The striking difference in UgtP levels, together with previous work suggesting protein turnover might be increased in nutrient-poor conditions , prompted us to investigate the mechanism underlying this additional layer of UgtP regulation. Here we report that UgtP nutrient-dependent accumulation is governed by a post-translational mechanism involving all three substrate recognition components of the B. subtilis Clp protease system. We find that some of the clp chaperone genes are upregulated during growth in nutrient-poor medium, suggesting a possible mechanism for increased UgtP degradation under these conditions. These findings suggest an important role for conditional proteolysis in the nutrient-dependent regulation of cellular processes.
UgtP accumulation is subject to nutrient-dependent post-translational regulation
In our initial investigation, we observed that the intracellular concentration of a UgtP-6XHis fusion protein was three to four-fold lower when cells were cultured under carbon-poor conditions, but unaffected by the absence of UDP-glucose . Nutrient-dependent changes in concentration contrast strongly with FtsZ, whose levels are essentially constant across a wide range of growth conditions . The net result is a reduction in the UgtP:FtsZ ratio from ~ 1:2 in LB to as low as ~ 1:8 in minimal medium based on previous calculations of absolute FtsZ and UgtP concentrations per cell [4, 22]. To expand on this observation we measured levels of the same UgtP-His fusion across four different nutrient conditions: Lysogeny Broth [LB], S750 + 1% glucose (minimal glucose), S750 + 1% glycerol (minimal glycerol), and S750 + 1% sorbitol (minimal sorbitol). Under each condition, the respective mass doubling time of this strain (P ugtP -ugtP-his) was 22′, 39′, 58′, and 78′.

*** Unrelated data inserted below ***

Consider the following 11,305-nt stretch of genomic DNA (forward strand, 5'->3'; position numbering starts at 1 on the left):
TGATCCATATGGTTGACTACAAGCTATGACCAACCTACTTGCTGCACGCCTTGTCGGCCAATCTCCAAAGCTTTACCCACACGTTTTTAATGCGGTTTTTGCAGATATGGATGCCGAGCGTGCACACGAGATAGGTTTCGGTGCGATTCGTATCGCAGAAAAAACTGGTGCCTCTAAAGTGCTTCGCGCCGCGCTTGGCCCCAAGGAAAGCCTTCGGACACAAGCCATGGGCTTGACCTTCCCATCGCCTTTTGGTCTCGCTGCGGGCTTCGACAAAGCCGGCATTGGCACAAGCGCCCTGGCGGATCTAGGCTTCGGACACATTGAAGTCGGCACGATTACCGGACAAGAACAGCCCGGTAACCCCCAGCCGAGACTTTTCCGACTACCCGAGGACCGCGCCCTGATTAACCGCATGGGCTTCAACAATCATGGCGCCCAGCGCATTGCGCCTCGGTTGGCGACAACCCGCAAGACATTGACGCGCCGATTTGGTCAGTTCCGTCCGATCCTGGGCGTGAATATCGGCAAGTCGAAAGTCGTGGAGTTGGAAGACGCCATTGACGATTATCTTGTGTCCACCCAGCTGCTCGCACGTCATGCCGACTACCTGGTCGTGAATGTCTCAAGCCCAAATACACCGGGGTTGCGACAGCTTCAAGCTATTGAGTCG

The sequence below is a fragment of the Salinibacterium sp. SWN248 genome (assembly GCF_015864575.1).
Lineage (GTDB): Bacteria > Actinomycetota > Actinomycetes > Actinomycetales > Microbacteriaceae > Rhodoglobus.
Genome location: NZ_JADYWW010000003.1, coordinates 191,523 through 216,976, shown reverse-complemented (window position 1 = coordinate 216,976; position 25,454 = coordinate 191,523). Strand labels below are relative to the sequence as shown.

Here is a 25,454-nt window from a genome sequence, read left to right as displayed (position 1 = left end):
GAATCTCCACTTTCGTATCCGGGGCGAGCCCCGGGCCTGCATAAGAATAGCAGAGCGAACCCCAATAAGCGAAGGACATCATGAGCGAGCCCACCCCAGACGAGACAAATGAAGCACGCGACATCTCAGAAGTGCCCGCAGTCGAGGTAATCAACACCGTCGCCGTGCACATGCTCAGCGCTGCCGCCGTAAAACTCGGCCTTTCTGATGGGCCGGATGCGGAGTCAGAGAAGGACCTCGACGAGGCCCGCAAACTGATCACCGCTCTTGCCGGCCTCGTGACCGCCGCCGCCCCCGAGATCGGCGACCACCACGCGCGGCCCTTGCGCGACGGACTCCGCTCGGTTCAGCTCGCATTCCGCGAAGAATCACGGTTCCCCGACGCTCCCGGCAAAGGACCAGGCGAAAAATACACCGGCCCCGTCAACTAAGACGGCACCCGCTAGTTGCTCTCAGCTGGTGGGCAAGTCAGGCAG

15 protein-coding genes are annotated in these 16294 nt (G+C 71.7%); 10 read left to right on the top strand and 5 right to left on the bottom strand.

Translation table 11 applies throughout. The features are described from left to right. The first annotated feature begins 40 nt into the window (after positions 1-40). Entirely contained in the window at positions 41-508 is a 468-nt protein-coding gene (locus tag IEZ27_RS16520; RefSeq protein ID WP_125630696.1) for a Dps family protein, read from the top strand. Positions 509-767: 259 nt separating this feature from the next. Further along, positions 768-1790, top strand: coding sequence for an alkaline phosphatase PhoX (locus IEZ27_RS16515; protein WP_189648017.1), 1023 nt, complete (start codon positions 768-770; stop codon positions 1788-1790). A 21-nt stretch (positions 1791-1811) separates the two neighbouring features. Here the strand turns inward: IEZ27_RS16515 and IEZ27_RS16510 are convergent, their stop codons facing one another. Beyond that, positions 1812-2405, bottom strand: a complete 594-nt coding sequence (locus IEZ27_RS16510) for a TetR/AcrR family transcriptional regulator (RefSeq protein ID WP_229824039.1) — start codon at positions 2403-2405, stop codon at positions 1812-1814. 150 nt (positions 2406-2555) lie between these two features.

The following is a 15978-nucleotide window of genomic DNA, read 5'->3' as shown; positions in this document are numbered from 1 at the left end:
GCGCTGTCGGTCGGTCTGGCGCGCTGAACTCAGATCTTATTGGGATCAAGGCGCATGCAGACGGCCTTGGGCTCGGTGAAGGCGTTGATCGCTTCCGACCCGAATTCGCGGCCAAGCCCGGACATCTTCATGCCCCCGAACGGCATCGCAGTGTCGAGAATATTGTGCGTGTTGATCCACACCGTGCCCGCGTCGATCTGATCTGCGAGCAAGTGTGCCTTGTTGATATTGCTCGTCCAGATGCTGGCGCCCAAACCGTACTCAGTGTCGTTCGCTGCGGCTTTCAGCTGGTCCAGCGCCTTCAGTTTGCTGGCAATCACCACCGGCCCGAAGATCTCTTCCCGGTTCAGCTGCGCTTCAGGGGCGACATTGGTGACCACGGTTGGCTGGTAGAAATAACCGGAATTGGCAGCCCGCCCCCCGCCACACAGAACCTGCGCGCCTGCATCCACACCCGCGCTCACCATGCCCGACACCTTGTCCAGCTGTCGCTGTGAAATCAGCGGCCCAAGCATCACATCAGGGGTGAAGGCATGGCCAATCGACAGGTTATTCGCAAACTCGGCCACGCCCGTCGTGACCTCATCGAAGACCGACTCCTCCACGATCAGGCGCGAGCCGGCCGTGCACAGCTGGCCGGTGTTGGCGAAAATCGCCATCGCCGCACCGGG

Consistent with our previous findings, UgtP-His levels increased linearly with nutrient availability and growth rate, as evidenced by a semi-quantitative immunoblot probed with an α-His antibody (Fig. 1). The intracellular concentration of UgtP-His was ~ 3-fold lower in cells cultured in minimal sorbitol, the most carbon-poor condition we examined, than in those cultured in LB, the most nutrient-rich condition examined. To control for the possibility that the His-tag was impacting the stability of UgtP-His, we also measured YFP-UgtP levels in a strain expressing the fusion protein from a xylose-inducible promoter (P xyl -yfp-ugtP), cultured in both LB + 0.5% xylose and minimal sorbitol + 0.5% xylose. As we observed with UgtP-His, YFP-UgtP levels were ~ 3-fold lower in minimal sorbitol compared to LB supporting a model in which UgtP (and not the His or YFP tag) is the primary target for degradation during growth in minimal sorbitol medium (Additional file 1:Figure S1).